Tesla has deployed a new Supercharger station in Alaska. It’s the first in the state and now means there is a Supercharger station in every state.
Just a few years ago, people were still talking about EV adoption and charging infrastructure as a chicken or egg problem.
But as with most new technology in need of infrastructure, they both have been growing simultaneously.
Tesla has been a good example to follow with its Supercharger network, which is the most extensive global fast-charging network.
The automaker invested heavily in the network in the US, its home country, but there was still one state that didn’t have a Supercharger station: Alaska.
It’s not the case anymore, since Tesla announced today that it deployed the first Supercharger station in the state:
It’s just a four-stall station, but it’s a good start for the US’ most northern state.
The station is located in Soldotna, which is about 150 miles from Anchorage, Alaska’s biggest population center. It enables road trips south of the city.
Last week, Tesla announced that it reached the new milestone of 30,000 Superchargers worldwide.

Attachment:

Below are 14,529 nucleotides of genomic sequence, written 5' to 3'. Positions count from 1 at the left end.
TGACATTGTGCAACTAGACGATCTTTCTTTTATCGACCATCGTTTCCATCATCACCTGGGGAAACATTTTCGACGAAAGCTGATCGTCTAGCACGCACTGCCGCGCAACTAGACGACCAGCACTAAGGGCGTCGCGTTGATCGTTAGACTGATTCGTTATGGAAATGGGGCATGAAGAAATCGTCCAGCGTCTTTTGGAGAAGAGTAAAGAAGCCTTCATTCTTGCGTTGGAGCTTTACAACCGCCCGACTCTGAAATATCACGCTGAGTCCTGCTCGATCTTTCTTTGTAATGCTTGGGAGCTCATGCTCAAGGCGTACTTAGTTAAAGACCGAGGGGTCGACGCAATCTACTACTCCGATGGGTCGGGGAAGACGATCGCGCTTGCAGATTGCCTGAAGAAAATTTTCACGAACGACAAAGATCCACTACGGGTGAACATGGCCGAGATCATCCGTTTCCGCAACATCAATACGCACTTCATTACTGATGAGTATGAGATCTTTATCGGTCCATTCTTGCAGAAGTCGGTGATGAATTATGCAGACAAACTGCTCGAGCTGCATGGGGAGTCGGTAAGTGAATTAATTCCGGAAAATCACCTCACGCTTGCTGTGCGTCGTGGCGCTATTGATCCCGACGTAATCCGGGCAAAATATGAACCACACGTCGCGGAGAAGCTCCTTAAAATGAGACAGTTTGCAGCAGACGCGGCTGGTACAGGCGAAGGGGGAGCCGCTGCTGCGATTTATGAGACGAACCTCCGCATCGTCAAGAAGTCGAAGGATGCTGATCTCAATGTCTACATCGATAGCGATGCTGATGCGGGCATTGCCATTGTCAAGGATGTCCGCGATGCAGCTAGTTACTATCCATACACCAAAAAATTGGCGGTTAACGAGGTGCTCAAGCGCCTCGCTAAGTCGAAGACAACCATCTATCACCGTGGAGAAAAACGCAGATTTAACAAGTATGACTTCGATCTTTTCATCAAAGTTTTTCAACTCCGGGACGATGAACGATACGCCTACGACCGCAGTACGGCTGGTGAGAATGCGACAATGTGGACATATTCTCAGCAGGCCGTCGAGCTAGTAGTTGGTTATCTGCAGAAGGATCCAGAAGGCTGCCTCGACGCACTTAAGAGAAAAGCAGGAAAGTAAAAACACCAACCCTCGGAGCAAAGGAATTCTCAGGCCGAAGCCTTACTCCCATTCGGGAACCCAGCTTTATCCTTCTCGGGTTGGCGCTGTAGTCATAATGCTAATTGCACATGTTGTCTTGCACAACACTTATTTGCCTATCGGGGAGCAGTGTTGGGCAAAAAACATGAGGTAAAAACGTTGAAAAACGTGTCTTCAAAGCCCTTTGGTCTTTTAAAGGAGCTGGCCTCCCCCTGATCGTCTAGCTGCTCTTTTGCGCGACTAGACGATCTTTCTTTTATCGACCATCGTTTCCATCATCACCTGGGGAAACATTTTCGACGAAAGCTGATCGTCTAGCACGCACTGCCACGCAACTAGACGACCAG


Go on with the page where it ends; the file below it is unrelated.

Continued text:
Earlier this summer, we reported on how Tesla is gearing up for a giant Supercharger expansion ahead of opening the network to other EVs.
Following Tesla’s confirmation of this, the automaker started hiring many new charging design managers – in charge of opening new stations in the US.
As we noted, the move coincides with a new $7.5 billion federal program to fund EV infrastructure that is currently being adopted, and one of the requirements to get access to the funds is that the charging stations are open to vehicles from more than one automaker.
By opening its network, Tesla will increase traffic, but it will also have access to more funds to grow the network faster. And Tesla plans to grow its Supercharger network quickly.
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